Mattel is using technology to create a new twist on a 48-year-old toy to appeal to today's Web-and multimedia-savvy girls.

On Thursday, Mattel unveiled Barbie Girls, four-and-a-half-inch tall MP3 players designed to look like dolls. The devices turn into live characters at, a new Web site where girls can interact with one other in a manner reminiscent of Second Life, the virtual world for adults.

The company hopes the new toy, which brings together Web surfing, shopping and music downloads, will cool demand for rival MGA Entertainment's sassy Bratz dolls -- a line of big-headed, skinny dolls with scant, trendy clothing.

The world's largest toy maker is also taking aim at Apple's iPod music players and Ganz's Webkinz, furry animal toys that come alive online.

The official launch of came a week after the company gave it a public test run.

Toy analysts say this latest addition to the Barbie line, launched in 1959, should be a hot seller, helping the brand reverse nearly five years of declining sales.

"If Mattel's online community is successful -- with penetration similar to Webkinz -- we estimate maximum annual sales potential of about $100 million, or about 3 cents a share," Oppenheimer & Co. analyst Lisa Bolton Weiser wrote in a research note.

Retailers said earlier this month that demand for Webkinz, which are sold at specialty retail shops such as Hallmark and American Greetings, has skyrocketed.

The Barbie Girls music players, which can hold up to 120 MP3 or 240 WMA-file songs, come to market in July and will cost about $60, Mattel said.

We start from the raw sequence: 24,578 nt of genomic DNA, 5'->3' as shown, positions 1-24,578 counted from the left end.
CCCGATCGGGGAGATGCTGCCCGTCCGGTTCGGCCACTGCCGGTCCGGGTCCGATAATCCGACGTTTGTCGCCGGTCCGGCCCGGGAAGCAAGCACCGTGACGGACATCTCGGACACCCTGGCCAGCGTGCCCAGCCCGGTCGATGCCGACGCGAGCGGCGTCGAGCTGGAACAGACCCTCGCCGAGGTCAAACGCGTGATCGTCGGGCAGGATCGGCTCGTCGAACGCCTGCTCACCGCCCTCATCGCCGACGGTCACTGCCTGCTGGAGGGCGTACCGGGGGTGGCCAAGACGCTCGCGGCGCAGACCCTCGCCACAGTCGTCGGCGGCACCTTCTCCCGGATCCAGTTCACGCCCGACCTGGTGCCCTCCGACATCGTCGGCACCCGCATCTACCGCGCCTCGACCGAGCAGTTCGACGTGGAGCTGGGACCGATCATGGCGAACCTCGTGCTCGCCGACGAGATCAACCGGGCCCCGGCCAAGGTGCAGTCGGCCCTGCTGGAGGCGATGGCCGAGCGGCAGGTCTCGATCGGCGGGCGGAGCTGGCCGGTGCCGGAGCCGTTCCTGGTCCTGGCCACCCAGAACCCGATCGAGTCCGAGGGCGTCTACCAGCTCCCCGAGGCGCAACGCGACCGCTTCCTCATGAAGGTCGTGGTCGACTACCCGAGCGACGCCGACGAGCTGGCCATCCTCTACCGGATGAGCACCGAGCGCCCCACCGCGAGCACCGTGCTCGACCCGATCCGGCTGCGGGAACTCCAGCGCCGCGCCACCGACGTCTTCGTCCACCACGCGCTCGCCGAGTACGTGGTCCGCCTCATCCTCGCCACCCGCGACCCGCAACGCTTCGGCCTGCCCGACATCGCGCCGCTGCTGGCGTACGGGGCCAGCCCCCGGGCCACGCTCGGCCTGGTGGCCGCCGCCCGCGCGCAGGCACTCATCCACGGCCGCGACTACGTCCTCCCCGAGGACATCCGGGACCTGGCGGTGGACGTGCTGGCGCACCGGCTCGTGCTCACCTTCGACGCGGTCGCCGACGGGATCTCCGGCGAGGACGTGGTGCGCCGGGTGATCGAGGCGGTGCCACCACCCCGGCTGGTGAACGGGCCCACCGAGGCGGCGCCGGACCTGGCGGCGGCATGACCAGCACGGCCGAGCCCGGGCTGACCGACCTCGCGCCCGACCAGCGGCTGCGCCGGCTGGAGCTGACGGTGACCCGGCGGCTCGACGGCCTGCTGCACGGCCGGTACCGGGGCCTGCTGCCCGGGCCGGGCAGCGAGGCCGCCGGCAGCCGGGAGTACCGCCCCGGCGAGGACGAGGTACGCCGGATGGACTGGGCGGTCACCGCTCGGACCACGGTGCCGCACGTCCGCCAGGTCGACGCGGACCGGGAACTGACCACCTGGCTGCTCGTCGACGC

"I think we've got a hit on our hands," said Reyne Rice, a New York-based toy trends expert at the Toy Industry Association. "You've got music, you've got fashion and you've got online--all these components tied into today's girls."

At, girls can customize their characters' looks and styles. They can also go to the online mall and shop for clothes, accessories and furniture for their online room. They can even adopt a pet.

To ensure girls' safety in public chats, Mattel devised a limited vocabulary of 2,000 words the girls can use on the site, designed to prevent use of sexual language, profanity or hurtful words such as "stupid" or "hate".

Filters also prevent children from giving out personal information including names, phone numbers or even the cities where they live. Only in private chats with a "best friend" can a girl divulge personal information.

Mattel said it ensures that the girls are close friends by requiring one of them to physically connect their Barbie Girls MP3 player to a friend's computer.

Each element of Barbie Girls -- from safety to music -- is designed to help Barbie win back market share from the brash Bratz line, said independent toy industry consultant Christopher Byrne.

"After the implosion of Lindsay Lohan and Britney Spears," Byrne said, "Barbie seems like this wholesome, wonderful thing now. Bratz really got a lot of momentum from tying into those people."